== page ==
Today I joined the Esk Valley Rotary group on their wee walk around Prestonpans, with a guide (who’s name totally escapes me) who spoke to us about the history of Prestonpans, in particular the battle of Prestonpans, and showed us around some of the arty sites of the town.
Overall, there are 37 sights to see on the trail, but we only had time for a few.
If you’re in the area, it makes quite a nice, interesting walk on a sunny day.
Start and end your trip at The Gothenburg or “The Goth” for a pint of their beer brewed on location in one of the few microbrewries in Scotland.
Annoyingly I forgot to take a picture of the first sight, which was the Prestonpans totem pole, so here is an internet-sourced image:
This totem pole is carved from genuine Canadian redwood and was unveiled in 2006. It commemorates the battle in Prestonpans as well as some of the main features of the town, the teapot signifies the pottery industry and the fishing boats reference the seaside industry within the town.
Just behind the mural here, you can see the totem pole….. as well as some erm…. rather fine Rotarians!
This is the “Morison’s Haven” mural, painted by Kate Hunter; who is a well established theatrical and outdoors based artist from Edinburgh. This mural captures the industrial activity surrounding the harbor, which was established to export coal, pottery, vitriol and salt and to import timber, tobacco, silks, exotic birds and plants. This is the first mural to be painted and was completed in October 2001.
This is the second mural we came to, and it depicts John Muir enjoying a beer on the shoreline outside the Gothenburg. John Muir was born in Dunbar, not far from Prestonpans, and the John Muir coastal walk runs from there to Musselburgh and runs through the high street, passing this mural. I love the little paper boat floating in the water with the plant sprouting out from it, which I think represents the three aspects of what John Muir stood for: discover, explore and conserve (see I did learn something from our senior 3 projects trip at school, where I got my John Muir award!).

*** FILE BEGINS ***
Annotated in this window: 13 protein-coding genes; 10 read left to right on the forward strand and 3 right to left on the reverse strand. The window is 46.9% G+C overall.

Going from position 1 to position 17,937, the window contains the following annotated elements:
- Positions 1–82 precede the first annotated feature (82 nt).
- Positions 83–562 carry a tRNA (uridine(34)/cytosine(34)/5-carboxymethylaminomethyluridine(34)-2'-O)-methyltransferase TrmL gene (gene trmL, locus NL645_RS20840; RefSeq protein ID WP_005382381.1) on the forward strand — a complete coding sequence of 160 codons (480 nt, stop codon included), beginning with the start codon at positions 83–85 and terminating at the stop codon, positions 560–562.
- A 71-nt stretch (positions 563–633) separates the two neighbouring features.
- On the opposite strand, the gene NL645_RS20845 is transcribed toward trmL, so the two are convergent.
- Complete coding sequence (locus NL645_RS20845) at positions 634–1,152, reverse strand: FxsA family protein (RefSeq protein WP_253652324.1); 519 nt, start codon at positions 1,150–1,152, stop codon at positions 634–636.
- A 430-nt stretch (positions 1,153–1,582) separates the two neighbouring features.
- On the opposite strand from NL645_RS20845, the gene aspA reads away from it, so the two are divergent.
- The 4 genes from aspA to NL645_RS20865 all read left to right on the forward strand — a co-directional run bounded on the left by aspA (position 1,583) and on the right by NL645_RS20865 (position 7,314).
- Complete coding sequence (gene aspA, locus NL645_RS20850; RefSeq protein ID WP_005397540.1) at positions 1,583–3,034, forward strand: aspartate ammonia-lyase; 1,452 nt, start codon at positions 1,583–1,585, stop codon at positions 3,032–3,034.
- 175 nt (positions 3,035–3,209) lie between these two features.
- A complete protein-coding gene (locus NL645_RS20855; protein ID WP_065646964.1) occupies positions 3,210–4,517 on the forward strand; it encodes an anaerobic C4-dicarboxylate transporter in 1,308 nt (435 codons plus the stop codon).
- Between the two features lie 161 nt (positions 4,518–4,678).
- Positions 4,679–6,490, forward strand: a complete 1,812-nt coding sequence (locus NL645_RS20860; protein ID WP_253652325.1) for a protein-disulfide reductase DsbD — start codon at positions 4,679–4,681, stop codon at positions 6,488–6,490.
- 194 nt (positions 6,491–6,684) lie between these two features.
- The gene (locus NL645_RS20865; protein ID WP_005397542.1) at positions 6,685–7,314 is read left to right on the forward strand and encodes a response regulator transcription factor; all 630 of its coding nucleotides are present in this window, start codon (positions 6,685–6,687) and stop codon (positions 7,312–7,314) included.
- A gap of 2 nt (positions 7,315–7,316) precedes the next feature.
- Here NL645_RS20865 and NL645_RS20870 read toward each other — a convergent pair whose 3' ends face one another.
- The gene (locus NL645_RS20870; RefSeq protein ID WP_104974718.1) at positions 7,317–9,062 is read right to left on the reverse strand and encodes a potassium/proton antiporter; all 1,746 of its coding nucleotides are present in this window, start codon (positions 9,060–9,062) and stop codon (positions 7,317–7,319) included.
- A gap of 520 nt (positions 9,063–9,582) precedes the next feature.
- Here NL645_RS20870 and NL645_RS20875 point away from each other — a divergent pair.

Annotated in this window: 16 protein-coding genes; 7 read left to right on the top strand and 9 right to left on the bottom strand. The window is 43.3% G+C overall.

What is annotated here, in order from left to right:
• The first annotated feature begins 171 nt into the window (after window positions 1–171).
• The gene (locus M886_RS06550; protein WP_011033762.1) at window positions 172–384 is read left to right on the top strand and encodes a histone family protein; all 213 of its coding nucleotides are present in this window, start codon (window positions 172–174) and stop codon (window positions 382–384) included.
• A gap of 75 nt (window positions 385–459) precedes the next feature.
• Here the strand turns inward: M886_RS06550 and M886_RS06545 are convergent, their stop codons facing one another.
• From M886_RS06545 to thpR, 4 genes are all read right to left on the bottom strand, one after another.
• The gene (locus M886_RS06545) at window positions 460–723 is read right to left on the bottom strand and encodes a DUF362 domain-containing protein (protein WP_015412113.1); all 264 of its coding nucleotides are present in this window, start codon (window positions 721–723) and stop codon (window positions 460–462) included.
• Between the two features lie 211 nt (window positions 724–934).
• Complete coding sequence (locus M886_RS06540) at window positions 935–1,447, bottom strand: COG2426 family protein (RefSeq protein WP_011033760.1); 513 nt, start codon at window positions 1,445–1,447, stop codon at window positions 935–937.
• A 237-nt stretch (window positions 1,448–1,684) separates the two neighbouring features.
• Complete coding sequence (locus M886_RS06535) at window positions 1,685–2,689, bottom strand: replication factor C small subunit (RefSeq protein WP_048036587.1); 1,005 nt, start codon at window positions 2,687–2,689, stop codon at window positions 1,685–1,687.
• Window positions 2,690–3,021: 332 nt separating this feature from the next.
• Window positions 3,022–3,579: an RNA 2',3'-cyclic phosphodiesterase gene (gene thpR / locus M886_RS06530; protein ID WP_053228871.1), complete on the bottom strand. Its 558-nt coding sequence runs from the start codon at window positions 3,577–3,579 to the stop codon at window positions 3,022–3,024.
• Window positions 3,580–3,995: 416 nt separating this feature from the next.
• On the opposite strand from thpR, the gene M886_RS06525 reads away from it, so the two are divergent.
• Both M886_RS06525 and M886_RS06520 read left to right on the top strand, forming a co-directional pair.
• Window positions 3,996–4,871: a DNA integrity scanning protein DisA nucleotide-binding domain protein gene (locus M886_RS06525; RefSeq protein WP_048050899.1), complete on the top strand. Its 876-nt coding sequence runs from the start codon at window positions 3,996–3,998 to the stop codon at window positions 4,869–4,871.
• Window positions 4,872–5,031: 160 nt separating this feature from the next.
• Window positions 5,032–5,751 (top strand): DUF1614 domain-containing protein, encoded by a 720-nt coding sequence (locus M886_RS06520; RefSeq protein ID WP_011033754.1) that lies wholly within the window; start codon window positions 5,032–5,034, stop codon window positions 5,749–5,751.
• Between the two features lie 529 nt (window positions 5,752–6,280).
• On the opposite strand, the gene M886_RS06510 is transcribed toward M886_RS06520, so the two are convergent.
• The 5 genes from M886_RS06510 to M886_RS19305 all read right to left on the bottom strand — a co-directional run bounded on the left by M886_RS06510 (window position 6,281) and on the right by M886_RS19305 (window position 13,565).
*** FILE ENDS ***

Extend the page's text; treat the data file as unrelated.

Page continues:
“The Salters” mural is again by Kate Hunter and was completed in 2002. This mural depicts the various industries that Prestonpans is well known for, including salt, soap and coal.
“Co-operative Society” mural was painted by Tom Ewing and concentrates on local characters from the towns past and is located on the high-street on the wall of what was the co-ops carpark but is now a Scotmid.
This mural highlights the towns strong connections with the labor party.
I can’t actually remember anything about this as I was more focused on Bailey at this point:
To finish off our walk we stopped back at the Gothenburg for a beer and dinner, and passed by the shoreline and this beautiful sunset:
We also learned all about the Prestonpans Tapestry which depicts the story of Bonnie Prince Charlie’s famous campaign for Scotland. The tapestry was inspired by the famous Bayeux Tapestry which is approx. 70metres long and the Prestonpans Tapestry is 104 meters long, made up of 103 separated panels created by over 200 stitchers and was then sewn together to create the final artwork. Like the Bayeux Tapestry, it is more of an embroidered cloth rather than a woven tapestry. It was completed on the 26th of July 2010 and was unveiled in the old Cockensie Railway station. It is now on tour and will be in St. Mary’s Cathedral, Edinburgh from 1st June – 31st August which I will pop along to and let ya’ll know all about it :)